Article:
TRUST: The Five-Letter Word That Says It All


Today we bring you a guest post from Barbara Bates, CEO and founder of Bay Area firm Eastwick.

Relationships begin, and are built on, a short list of key principles like respect, chemistry, and trust (to name a few).

But one word – trust – is unique. Respect and chemistry? If they fade, the relationship wanes or slips away. But trust? Lose that and it’s game over. When trust ends, so does the relationship.

Trust is a topic close to my heart and my business values. But too often, trust goes wrong in agency-client work. Why is that–and what can be done about it?


Too often client-agency relationships begin without trust. Companies feel wary because they weren’t satisfied with their last agency’s work. Agencies, too, feel cautious: when things have gone wrong in the past, the blame may have landed on their side of the aisle, especially when parties hear things our of context or only get one side of the story. But even with this disconnect, companies and agencies often work together, smiling and agreeing without ever doing the work required to be on the same page.

This fact reflects a common problem in agency-client relationships, and it’s one that Eastwick works to disrupt. Our tools include open conversations, data-backed results reporting, and real engagement from our senior team. But the real game-changer is our commitment to collaboration: understanding the business priorities and risks our client is facing and being clear with them on how we can help.

Trust, for us, is based on setting and achieving the right goals and showing clients how our work affects business – not only media – results.


Honesty is as important in business as it is in any relationship, and it’s a core value at Eastwick. We don’t candy-coat tough challenges, say yes simply to please the client, or promise that things “will be easy” (they seldom are).

Although some clients are surprised by our directness, we work hard to preserve it: it helps us figure out who is looking for an agency partner they can trust. And we use real information to guide strategy. We require–yes, require–results discussions in which we use data to demonstrate our impact and talk about how to increase it. And we work together, encouraging co-working time spent at our clients’ offices or even in our collaborative workspace.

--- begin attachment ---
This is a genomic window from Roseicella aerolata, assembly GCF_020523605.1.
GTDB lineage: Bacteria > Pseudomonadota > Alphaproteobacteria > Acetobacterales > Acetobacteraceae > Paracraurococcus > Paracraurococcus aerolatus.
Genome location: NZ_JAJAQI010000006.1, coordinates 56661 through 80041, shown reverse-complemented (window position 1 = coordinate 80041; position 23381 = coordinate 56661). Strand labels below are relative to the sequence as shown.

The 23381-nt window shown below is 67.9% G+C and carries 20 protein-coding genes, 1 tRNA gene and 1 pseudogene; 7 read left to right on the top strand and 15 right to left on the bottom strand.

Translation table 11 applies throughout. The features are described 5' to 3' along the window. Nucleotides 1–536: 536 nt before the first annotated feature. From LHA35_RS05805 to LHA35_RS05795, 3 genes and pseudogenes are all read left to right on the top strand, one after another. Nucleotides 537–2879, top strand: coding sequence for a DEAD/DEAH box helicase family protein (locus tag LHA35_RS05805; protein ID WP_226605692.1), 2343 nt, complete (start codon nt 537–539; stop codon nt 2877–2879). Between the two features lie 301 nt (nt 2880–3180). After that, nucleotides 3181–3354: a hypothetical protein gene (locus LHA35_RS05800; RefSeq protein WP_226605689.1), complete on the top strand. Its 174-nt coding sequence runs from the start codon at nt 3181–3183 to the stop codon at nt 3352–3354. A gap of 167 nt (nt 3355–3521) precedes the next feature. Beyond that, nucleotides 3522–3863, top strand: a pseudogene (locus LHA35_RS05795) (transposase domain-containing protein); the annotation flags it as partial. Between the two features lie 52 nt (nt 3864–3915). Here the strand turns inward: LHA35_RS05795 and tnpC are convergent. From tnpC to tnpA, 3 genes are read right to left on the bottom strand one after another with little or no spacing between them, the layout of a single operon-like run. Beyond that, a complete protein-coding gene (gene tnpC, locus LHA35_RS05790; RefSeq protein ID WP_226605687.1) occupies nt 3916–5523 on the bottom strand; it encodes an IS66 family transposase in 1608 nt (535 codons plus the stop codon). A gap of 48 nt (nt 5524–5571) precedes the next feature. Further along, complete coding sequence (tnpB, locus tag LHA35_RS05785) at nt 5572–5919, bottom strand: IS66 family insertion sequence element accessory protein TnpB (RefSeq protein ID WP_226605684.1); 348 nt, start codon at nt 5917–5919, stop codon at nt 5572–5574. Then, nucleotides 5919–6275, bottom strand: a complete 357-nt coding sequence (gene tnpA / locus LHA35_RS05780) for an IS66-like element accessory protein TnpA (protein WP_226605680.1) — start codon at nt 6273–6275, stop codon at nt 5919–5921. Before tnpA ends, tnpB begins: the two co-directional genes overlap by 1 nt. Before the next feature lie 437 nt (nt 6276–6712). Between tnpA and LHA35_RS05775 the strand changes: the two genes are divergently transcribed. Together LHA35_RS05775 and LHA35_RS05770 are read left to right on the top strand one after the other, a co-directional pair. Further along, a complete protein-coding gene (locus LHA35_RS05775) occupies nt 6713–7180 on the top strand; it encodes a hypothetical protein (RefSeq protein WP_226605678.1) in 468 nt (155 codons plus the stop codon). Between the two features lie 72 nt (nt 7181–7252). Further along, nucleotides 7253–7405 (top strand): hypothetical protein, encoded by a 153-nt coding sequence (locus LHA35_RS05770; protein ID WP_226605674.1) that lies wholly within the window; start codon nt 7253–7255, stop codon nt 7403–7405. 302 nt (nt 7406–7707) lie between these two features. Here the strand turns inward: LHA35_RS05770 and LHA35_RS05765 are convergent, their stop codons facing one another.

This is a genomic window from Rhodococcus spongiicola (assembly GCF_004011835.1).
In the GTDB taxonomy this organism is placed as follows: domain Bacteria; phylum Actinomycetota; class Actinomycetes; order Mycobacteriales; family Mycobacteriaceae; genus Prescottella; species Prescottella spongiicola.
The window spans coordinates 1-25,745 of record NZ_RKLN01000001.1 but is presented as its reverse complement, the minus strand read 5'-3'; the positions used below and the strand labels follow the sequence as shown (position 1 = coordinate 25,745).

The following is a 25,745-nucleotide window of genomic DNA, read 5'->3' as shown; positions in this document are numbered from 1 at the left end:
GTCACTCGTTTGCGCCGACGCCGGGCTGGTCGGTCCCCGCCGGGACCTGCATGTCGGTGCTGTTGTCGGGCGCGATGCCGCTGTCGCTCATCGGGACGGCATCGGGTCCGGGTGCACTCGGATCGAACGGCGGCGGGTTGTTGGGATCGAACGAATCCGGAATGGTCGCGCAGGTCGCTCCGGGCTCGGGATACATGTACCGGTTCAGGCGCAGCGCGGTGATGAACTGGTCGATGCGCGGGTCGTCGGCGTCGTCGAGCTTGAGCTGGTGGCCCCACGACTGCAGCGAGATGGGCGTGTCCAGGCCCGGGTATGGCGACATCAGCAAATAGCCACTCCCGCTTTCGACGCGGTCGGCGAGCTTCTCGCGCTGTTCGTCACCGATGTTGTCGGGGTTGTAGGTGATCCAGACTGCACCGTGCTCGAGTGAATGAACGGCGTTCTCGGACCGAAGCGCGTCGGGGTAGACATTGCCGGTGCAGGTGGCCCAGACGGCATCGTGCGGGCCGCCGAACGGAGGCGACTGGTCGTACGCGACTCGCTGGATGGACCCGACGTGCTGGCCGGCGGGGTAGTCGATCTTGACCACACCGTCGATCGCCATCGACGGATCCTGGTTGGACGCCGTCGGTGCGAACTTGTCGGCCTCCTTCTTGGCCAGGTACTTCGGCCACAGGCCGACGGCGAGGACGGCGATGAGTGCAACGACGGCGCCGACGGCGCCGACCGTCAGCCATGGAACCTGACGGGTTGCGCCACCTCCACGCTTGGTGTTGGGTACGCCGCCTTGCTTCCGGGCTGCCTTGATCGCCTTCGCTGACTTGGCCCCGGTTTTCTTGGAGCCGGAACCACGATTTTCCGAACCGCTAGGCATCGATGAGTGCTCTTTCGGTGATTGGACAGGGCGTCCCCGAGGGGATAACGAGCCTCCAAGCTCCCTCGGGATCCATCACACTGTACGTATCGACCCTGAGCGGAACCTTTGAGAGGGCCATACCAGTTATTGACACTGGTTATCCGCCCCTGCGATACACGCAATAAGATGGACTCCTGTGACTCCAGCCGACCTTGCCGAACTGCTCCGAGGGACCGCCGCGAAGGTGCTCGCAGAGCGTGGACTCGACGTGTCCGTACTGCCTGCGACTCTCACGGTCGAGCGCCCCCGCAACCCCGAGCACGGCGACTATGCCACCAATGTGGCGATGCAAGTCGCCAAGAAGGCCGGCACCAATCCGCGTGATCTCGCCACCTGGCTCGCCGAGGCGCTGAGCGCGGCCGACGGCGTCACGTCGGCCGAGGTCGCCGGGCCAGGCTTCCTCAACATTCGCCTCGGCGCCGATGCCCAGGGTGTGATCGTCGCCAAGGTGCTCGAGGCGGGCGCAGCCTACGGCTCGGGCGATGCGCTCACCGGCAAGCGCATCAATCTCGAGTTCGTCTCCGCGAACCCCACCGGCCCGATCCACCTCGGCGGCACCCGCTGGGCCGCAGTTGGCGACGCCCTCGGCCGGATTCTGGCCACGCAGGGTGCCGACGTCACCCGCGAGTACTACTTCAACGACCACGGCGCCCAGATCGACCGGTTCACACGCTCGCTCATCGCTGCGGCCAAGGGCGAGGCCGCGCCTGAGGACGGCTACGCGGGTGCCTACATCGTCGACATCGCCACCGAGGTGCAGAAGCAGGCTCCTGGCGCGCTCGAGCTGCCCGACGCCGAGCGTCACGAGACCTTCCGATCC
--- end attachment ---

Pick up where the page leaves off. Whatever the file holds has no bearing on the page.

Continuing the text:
You can imagine what this does for trust. On both sides.

We also take risks with our clients when we see a better way to do things. A few years back, for example, we recommended that a client grant an exclusive to a rising blogger with small but highly targeted reach. This meant we couldn’t scoop the big-name media honcho (and great agency friend) that the client originally wanted. It was a risky recommendation–especially since it was our first big move with the client.

The risk paid off (1800% spike in website traffic, five inbound calls that led to multi-million dollar business) and turned that little-known blogger into a long-term ally and rising industry star.

Better yet, shortly afterward, the big name guy covered the client anyway (great story, but a lot less traction). We built a long-term collaboration with the client in which we could all share our best ideas, decide together what the goals were, and confidently move forward. Once the client knew that we wanted them to succeed enough to take a risk in guiding that success, something shifted.

Together we began to build trust.


Business is hard. Markets shift, key players move on, unanticipated events can alter entire industries – or companies – seemingly overnight. With a foundation of trust, agencies and companies can fall into lockstep, “having each others’ backs” and moving the right strategies into play as a unified team.